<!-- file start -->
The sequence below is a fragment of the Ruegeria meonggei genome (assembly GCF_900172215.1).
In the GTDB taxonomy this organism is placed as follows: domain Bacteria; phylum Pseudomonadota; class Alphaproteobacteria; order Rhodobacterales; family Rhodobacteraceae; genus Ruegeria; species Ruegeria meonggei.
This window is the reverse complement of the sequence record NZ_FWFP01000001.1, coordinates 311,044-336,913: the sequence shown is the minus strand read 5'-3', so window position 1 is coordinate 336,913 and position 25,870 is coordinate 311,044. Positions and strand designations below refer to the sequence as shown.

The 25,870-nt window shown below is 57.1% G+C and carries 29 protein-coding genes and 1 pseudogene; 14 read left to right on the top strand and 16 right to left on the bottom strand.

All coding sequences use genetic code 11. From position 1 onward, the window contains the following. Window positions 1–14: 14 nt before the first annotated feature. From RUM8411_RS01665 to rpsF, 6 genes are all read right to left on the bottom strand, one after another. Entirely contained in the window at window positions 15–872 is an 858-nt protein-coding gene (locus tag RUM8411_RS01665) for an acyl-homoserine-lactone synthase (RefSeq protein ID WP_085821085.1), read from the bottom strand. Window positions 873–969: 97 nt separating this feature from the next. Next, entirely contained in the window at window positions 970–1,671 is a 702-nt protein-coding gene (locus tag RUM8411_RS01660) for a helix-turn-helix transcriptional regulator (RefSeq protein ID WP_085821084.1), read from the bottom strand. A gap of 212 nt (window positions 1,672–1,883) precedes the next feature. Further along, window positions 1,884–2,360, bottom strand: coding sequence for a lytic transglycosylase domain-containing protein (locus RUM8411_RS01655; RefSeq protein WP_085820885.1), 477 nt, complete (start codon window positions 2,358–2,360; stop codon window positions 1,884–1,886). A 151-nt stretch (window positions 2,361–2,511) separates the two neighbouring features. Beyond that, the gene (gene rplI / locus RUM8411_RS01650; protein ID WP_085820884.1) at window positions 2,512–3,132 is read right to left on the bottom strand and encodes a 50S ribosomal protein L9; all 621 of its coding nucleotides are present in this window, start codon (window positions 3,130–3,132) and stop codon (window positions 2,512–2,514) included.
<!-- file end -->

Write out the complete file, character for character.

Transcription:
The sequence below is a fragment of the Ruegeria meonggei genome (assembly GCF_900172215.1).
In the GTDB taxonomy this organism is placed as follows: domain Bacteria; phylum Pseudomonadota; class Alphaproteobacteria; order Rhodobacterales; family Rhodobacteraceae; genus Ruegeria; species Ruegeria meonggei.
This window is the reverse complement of the sequence record NZ_FWFP01000001.1, coordinates 311,044-336,913: the sequence shown is the minus strand read 5'-3', so window position 1 is coordinate 336,913 and position 25,870 is coordinate 311,044. Positions and strand designations below refer to the sequence as shown.

The 25,870-nt window shown below is 57.1% G+C and carries 29 protein-coding genes and 1 pseudogene; 14 read left to right on the top strand and 16 right to left on the bottom strand.

All coding sequences use genetic code 11. From position 1 onward, the window contains the following. Window positions 1–14: 14 nt before the first annotated feature. From RUM8411_RS01665 to rpsF, 6 genes are all read right to left on the bottom strand, one after another. Entirely contained in the window at window positions 15–872 is an 858-nt protein-coding gene (locus tag RUM8411_RS01665) for an acyl-homoserine-lactone synthase (RefSeq protein ID WP_085821085.1), read from the bottom strand. Window positions 873–969: 97 nt separating this feature from the next. Next, entirely contained in the window at window positions 970–1,671 is a 702-nt protein-coding gene (locus tag RUM8411_RS01660) for a helix-turn-helix transcriptional regulator (RefSeq protein ID WP_085821084.1), read from the bottom strand. A gap of 212 nt (window positions 1,672–1,883) precedes the next feature. Further along, window positions 1,884–2,360, bottom strand: coding sequence for a lytic transglycosylase domain-containing protein (locus RUM8411_RS01655; RefSeq protein WP_085820885.1), 477 nt, complete (start codon window positions 2,358–2,360; stop codon window positions 1,884–1,886). A 151-nt stretch (window positions 2,361–2,511) separates the two neighbouring features. Beyond that, the gene (gene rplI / locus RUM8411_RS01650; protein ID WP_085820884.1) at window positions 2,512–3,132 is read right to left on the bottom strand and encodes a 50S ribosomal protein L9; all 621 of its coding nucleotides are present in this window, start codon (window positions 3,130–3,132) and stop codon (window positions 2,512–2,514) included.